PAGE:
Categories
Fantasy Romance

Read For the Throne

Read For the Throne by Hannah Whitten

Red and the Wolf have finally contained the threat of the Old Kings but at a steep cost. Red’s beloved sister Neve, the First Daughter is lost in the Shadowlands, an inverted kingdom where the vicious gods of legend have been trapped for centuries and the Old Kings have slowly been gaining control. But Neve has an ally–though it’s one she’d rather never have to speak to again–the rogue king Solmir.

Solmir wants to bring an end to the Shadowlands and he believes helping Neve may be the key to its destruction. But to do that, they will both have to journey across a dangerous landscape in order to find a mysterious Heart Tree, and finally to claim the gods’ dark, twisted powers for themselves.

This was a very frustrating read, and I don’t think it stuck the landing. The solution didn’t make a whole lot of sense. I didn’t believe the heroine would choose what she did. The resolution between her and the antihero was weak.

There was no need for this to be 500 pages. There were seriously like five dream sequences. At least one other POV could have been cut. I would frankly have cut all the other viewpoints besides Neve. I thought it very odd to have one chapter each from the sisters’ love interests.

Honestly the story just didn’t quite work. It wanted to be the story of two sisters, and it wanted to be a romance, and it wanted to be epic fantasy. Unfortunately, by not choosing one it did all three poorly. It probably should have focused on the sisters instead of the romance, based on the ending.

At the halfway point, I started skipping all the other viewpoint scenes until the climax. They telegraphed too much, without adding value. Knowing the end, I don’t think they paid off. The author used them to create tension by keeping you away from getting resolution from the main storyline, which I feel is a bad sign when the tension isn’t enough on its own and you have to stall.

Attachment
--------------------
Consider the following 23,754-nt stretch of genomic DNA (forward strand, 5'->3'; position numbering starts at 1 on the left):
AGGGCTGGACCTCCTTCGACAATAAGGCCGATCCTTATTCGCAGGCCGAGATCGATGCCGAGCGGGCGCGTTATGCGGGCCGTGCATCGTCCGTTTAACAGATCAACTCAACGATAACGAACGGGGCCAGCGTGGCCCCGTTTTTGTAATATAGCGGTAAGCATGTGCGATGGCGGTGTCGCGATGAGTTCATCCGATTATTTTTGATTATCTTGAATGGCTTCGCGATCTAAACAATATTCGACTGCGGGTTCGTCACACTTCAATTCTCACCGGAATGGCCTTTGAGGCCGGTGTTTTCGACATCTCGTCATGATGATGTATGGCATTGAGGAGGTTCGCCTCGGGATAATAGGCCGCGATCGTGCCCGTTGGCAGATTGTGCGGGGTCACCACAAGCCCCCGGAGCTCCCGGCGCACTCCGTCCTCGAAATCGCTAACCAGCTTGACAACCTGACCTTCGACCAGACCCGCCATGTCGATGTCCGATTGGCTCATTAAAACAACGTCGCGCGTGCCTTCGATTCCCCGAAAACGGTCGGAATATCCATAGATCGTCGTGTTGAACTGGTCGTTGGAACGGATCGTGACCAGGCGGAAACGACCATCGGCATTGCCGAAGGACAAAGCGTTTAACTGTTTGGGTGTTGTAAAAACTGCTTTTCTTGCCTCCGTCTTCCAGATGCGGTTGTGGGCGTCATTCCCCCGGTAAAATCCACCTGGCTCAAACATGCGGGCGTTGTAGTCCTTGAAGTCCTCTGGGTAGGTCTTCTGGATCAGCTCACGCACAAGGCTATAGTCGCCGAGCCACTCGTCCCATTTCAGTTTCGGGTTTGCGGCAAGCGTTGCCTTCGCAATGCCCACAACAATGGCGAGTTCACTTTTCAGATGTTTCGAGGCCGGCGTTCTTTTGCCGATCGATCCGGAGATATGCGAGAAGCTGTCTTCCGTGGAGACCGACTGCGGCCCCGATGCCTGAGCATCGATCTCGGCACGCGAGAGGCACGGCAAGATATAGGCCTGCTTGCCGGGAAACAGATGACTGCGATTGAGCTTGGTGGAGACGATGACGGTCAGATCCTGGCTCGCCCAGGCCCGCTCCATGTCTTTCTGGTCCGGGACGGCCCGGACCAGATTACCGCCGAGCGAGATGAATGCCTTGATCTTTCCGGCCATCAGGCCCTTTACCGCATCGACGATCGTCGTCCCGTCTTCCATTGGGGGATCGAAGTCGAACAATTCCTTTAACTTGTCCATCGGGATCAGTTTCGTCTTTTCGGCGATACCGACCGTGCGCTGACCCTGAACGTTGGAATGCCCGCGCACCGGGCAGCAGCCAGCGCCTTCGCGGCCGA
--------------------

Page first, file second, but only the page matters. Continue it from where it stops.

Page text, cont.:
Categories
Fantasy

Read For the Wolf

Read For the Wolf (Wilderwood, #1)

As the only Second Daughter born in centuries, Red has one purpose-to be sacrificed to the Wolf in the Wood in the hope he’ll return the world’s captured gods.

Red is almost relieved to go. Plagued by a dangerous power she can’t control, at least she knows that in the Wilderwood, she can’t hurt those she loves. Again.

But the legends lie. The Wolf is a man, not a monster. Her magic is a calling, not a curse. And if she doesn’t learn how to use it, the monsters the gods have become will swallow the Wilderwood-and her world-whole.

Gnarly ending, but fitting. Parts felt YAish, probably because the heroine and her sister are twenty and blindingly dumb sometimes. I had to roll my eyes at the sister a lot — for someone trained to be queen, she is pretty oblivious. The magic system is cool and creepy and very bloody. I like the way the forest itself gets an arc. It’s a good Beauty and the beast retelling, though a weird choice to put so much weight in story on the red cloak, and to put it on the cover, so you expect it to be riding hood 🤷‍♀️